Signs of Life

The Figure in Motion: A Balancing Act
Human figures are dynamic—almost always in motion. Even in a relatively static pose, for instance, when a figure is seated, the posture is not always upright, and adjustments have to be made to account for natural movements, such as relaxing, slouching or leaning on a table. Subtle gestures, such as a figure’s outstretched hand or a face turned to the side, suggest motion and act as a guide for the viewer’s eye, drawing attention to other important elements in the painting.

Just remember that for every action there is an equal and opposite reaction. When you use a figure as a guidepost, you need to counterbalance it with another element elsewhere in the painting to maintain balance in the overall design. That doesn’t mean if you have a figure on the left side of the painting, you need to add another figure on the right. Generally, because of the dynamic nature of moving figures, they carry a heavier “weight” or importance in comparison to any other static element. Following this guideline, you could counterbalance a small flock of pigeons with a tall, brick building.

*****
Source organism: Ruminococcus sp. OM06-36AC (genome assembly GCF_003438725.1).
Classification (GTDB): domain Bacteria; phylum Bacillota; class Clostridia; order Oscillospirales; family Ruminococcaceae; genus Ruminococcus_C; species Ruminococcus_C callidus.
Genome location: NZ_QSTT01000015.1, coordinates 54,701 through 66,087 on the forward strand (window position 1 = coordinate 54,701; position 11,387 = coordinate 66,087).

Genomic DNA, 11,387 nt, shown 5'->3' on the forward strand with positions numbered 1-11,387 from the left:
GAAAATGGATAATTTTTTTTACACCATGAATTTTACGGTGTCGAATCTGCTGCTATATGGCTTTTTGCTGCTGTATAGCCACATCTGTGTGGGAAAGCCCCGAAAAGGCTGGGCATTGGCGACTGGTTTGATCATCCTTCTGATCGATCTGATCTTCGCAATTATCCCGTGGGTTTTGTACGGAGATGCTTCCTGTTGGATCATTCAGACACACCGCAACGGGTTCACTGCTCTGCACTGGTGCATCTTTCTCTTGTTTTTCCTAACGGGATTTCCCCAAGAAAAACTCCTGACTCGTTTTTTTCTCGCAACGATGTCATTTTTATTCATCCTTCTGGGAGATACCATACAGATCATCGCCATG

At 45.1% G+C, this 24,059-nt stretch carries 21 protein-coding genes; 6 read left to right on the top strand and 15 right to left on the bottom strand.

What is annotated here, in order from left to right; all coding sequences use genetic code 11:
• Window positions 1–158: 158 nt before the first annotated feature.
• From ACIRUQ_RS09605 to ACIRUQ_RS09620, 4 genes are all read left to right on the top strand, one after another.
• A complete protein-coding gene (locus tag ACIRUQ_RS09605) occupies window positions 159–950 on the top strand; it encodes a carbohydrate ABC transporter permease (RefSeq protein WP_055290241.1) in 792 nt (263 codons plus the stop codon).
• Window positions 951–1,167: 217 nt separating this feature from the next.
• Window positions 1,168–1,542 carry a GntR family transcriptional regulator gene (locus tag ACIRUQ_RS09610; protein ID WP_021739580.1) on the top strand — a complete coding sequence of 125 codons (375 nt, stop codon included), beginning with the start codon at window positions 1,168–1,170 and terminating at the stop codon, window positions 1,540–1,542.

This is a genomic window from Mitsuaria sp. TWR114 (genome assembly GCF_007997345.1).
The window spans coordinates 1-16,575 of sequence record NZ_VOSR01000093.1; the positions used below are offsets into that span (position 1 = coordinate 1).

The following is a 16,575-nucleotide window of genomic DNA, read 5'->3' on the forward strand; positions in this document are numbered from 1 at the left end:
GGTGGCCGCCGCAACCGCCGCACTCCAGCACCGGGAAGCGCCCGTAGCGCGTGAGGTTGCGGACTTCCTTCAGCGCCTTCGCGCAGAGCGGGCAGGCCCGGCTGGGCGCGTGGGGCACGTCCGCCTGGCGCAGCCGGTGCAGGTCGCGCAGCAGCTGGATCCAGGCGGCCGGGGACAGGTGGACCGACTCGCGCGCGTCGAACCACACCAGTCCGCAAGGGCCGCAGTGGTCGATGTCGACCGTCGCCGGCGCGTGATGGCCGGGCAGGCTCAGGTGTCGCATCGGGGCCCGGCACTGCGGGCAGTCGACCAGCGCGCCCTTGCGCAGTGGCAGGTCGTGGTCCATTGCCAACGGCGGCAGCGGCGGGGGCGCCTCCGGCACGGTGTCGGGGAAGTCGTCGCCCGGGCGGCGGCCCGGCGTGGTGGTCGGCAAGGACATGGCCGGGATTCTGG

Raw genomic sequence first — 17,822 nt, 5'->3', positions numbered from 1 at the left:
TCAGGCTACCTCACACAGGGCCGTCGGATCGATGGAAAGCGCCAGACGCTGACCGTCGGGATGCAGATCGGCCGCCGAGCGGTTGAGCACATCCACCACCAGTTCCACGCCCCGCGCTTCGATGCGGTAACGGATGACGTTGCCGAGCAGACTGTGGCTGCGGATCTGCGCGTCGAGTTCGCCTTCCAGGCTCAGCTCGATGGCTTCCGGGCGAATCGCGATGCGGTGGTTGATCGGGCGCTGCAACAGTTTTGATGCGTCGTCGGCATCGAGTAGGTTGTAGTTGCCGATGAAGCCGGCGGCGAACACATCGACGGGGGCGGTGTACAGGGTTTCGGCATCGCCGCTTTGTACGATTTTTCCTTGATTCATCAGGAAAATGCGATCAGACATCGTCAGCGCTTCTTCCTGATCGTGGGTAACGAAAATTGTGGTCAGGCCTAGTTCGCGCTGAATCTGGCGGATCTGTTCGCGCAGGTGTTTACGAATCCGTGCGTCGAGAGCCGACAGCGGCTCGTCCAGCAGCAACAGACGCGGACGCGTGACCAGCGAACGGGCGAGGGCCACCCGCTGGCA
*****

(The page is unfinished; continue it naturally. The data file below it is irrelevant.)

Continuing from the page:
Action! Three Important Points

To create a sense of motion in your figures, you could use one or more of the following techniques.

1. Use body language. A figure who is standing straight and lifting his head implies that he is going to move in the direction he’s facing even though he hasn’t yet taken his first step.

2. Anticipate the action. The greatest force of motion exists just before an action is carried out, for example, when a baseball player is taking a swing. The sense of motion is weakest during the point of execution, in this case, when the bat meets the ball. Painting the figure in the process of an action rather than at the point of execution will create greater visual tension and better suggest a sense of motion.

3. Apply principles of abstract painting. Even in a representational painting, principles of abstract painting apply. Certain colors, shapes and lines suggest motion more than others. For example, an acute angle or a bright yellow shape will create greater visual tension than a perfect right angle or a dull blue shape.

Artist Cathy Johnson has found an endless treasure trove of subjects in her backyard, from which she’s created such books as Painting Nature’s Details in Watercolor (North Light Books). To see more art from her sketching retreats, check out

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